Considering that we’re in the fact-free immigration summer (albeit somewhat off the agenda at the moment given Gaza, Iraq and other foreign crises), you’d think more lies on top of the heap of mendacious government spin wouldn’t make a difference. But then, there’s Iain Duncan Smith. Every time he speaks out I am horrified afresh. Despite the overbudget, overdue computer system, despite welfare sanctions harming the most vulnerable and disabled, despite the fact that his project is more ideology than reality-based – he has survived a reshuffle and sails resolutely on, the wind of self-righteousness swelling his sails.
Most recently, he doubled down on the welfare reforms, praising the “recovery” that has more jobs but lower pay, and more insecure work bolstered by zero hours contracts, some of which actually prevent people from taking on other work but offer them no guarantees for the week, so you could make money to pay the bills – or not. Who knows? Scarily, the government will make even more cuts in the next parliament.
But what drives me crazy is the fact that Duncan Smith is rarely challenged on his fantastical statistics. Thank goodness, then for Polly Toynbee (read the whole article, it’s worth it, but here’s an extract)
“Politicians may deal in terminological inexactitudes, but I can’t think of many black-is-white, war-is-peace practitioners as downright deceptive as Iain Duncan Smith. Originally, the question was whether to put it down to simple stupidity, as he didn’t understand that the numbers he promised were impossible. Yesterday, poring over his big speech on welfare reform, a few of the more polite experts spoke of his “magical thinking”. But his motives and state of mind hardly matter to the millions affected by his evidence-free, faith-based policy-making.”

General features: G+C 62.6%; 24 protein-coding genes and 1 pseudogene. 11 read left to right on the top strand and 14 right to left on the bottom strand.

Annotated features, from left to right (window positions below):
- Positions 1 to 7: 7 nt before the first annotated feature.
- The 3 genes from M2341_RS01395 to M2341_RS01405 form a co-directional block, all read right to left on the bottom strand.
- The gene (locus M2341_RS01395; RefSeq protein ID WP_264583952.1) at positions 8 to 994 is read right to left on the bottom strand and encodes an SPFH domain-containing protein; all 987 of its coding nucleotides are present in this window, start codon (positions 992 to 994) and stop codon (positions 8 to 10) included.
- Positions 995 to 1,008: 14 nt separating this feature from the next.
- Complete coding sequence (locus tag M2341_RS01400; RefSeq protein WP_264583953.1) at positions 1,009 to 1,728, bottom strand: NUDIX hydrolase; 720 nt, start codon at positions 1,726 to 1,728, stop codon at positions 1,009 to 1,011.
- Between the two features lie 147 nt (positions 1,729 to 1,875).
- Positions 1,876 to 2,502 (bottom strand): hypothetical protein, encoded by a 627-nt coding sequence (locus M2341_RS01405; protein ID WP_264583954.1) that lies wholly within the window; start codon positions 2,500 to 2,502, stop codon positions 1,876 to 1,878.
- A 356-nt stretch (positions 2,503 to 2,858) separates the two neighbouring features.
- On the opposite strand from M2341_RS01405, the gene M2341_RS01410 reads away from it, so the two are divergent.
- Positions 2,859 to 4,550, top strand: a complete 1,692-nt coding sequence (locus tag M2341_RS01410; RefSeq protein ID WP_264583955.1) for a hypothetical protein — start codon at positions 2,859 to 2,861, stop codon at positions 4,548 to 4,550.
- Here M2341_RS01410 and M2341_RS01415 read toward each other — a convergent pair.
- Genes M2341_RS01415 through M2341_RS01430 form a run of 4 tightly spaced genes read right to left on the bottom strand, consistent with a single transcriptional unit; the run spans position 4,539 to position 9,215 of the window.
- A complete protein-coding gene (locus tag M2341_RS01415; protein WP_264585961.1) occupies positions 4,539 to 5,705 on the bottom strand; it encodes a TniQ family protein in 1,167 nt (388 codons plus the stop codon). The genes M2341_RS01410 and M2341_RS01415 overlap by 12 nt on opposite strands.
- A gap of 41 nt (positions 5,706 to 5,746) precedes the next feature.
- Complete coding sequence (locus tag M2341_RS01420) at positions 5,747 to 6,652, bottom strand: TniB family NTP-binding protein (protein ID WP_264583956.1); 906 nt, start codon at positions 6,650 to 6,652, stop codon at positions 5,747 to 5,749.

As always, Hugh Muir can be relied upon to excavate the Sayeeda Warsi resignation and tease out the nub of the issue of diversity in the workplace – it’s not enough to get brown faces at the table if you don’t listen to them. Of course, that doesn’t mean you do everything they say, but if you don’t get a decent hearing, get taken seriously, or if your views are dismissed out of turn, then of course, after a while, you give up.
And that’s not just a personal loss, the organisation loses out too. The point of getting more varied voices around the table is to have a better conversation and to effect change. And for political parties it’s not just electorally expedient to do so (Janan Ganesh makes this point brilliantly in the FT), it’s morally right to better reflect the country you may govern, with all its different constituencies.
“She brought diversity to government, not just because she is brown-skinned, northern and Muslim, but because her background and experiences gave her a different worldview. Diversity has to mean something other than different hues and genders around the board or cabinet table. It is also about the infusion of different perspectives from which new options and thinking might emerge.”